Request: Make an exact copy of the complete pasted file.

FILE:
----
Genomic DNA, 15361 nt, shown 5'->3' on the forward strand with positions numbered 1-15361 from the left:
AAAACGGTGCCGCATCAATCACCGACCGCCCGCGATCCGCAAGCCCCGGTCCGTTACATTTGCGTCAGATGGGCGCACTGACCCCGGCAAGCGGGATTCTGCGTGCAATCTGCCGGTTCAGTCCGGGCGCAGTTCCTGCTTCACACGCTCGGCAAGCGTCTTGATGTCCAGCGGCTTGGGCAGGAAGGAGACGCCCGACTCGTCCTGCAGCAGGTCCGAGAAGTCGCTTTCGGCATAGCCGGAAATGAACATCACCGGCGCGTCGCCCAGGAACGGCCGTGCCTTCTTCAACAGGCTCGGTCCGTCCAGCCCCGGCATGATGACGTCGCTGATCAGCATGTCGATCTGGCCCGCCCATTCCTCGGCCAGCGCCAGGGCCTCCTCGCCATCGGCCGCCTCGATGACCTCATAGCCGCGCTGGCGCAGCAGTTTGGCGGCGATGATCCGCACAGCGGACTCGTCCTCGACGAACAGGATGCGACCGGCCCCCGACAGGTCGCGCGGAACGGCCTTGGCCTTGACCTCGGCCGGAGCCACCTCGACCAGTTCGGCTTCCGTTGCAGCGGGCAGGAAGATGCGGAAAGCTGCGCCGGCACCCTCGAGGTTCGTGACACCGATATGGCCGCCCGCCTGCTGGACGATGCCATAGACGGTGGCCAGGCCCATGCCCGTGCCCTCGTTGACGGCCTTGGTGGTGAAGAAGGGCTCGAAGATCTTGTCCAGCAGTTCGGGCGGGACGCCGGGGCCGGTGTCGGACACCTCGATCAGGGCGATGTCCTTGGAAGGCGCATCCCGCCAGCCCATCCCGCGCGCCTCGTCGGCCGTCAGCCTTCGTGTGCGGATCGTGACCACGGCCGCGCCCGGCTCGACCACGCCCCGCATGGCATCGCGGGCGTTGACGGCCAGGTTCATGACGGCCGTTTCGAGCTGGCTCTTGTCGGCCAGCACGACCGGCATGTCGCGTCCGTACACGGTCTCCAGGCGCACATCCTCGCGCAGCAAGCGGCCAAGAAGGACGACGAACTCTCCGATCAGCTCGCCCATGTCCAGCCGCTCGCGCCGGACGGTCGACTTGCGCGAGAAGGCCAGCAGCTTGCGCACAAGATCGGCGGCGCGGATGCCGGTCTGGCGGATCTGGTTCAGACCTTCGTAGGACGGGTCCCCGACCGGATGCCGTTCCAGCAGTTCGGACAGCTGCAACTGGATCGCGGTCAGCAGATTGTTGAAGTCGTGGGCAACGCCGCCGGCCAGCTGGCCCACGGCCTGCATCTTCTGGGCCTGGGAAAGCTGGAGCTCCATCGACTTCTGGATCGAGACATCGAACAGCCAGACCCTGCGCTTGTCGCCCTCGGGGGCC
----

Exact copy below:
Genomic DNA, 15361 nt, shown 5'->3' on the forward strand with positions numbered 1-15361 from the left:
AAAACGGTGCCGCATCAATCACCGACCGCCCGCGATCCGCAAGCCCCGGTCCGTTACATTTGCGTCAGATGGGCGCACTGACCCCGGCAAGCGGGATTCTGCGTGCAATCTGCCGGTTCAGTCCGGGCGCAGTTCCTGCTTCACACGCTCGGCAAGCGTCTTGATGTCCAGCGGCTTGGGCAGGAAGGAGACGCCCGACTCGTCCTGCAGCAGGTCCGAGAAGTCGCTTTCGGCATAGCCGGAAATGAACATCACCGGCGCGTCGCCCAGGAACGGCCGTGCCTTCTTCAACAGGCTCGGTCCGTCCAGCCCCGGCATGATGACGTCGCTGATCAGCATGTCGATCTGGCCCGCCCATTCCTCGGCCAGCGCCAGGGCCTCCTCGCCATCGGCCGCCTCGATGACCTCATAGCCGCGCTGGCGCAGCAGTTTGGCGGCGATGATCCGCACAGCGGACTCGTCCTCGACGAACAGGATGCGACCGGCCCCCGACAGGTCGCGCGGAACGGCCTTGGCCTTGACCTCGGCCGGAGCCACCTCGACCAGTTCGGCTTCCGTTGCAGCGGGCAGGAAGATGCGGAAAGCTGCGCCGGCACCCTCGAGGTTCGTGACACCGATATGGCCGCCCGCCTGCTGGACGATGCCATAGACGGTGGCCAGGCCCATGCCCGTGCCCTCGTTGACGGCCTTGGTGGTGAAGAAGGGCTCGAAGATCTTGTCCAGCAGTTCGGGCGGGACGCCGGGGCCGGTGTCGGACACCTCGATCAGGGCGATGTCCTTGGAAGGCGCATCCCGCCAGCCCATCCCGCGCGCCTCGTCGGCCGTCAGCCTTCGTGTGCGGATCGTGACCACGGCCGCGCCCGGCTCGACCACGCCCCGCATGGCATCGCGGGCGTTGACGGCCAGGTTCATGACGGCCGTTTCGAGCTGGCTCTTGTCGGCCAGCACGACCGGCATGTCGCGTCCGTACACGGTCTCCAGGCGCACATCCTCGCGCAGCAAGCGGCCAAGAAGGACGACGAACTCTCCGATCAGCTCGCCCATGTCCAGCCGCTCGCGCCGGACGGTCGACTTGCGCGAGAAGGCCAGCAGCTTGCGCACAAGATCGGCGGCGCGGATGCCGGTCTGGCGGATCTGGTTCAGACCTTCGTAGGACGGGTCCCCGACCGGATGCCGTTCCAGCAGTTCGGACAGCTGCAACTGGATCGCGGTCAGCAGATTGTTGAAGTCGTGGGCAACGCCGCCGGCCAGCTGGCCCACGGCCTGCATCTTCTGGGCCTGGGAAAGCTGGAGCTCCATCGACTTCTGGATCGAGACATCGAACAGCCAGACCCTGCGCTTGTCGCCCTCGGGGGCC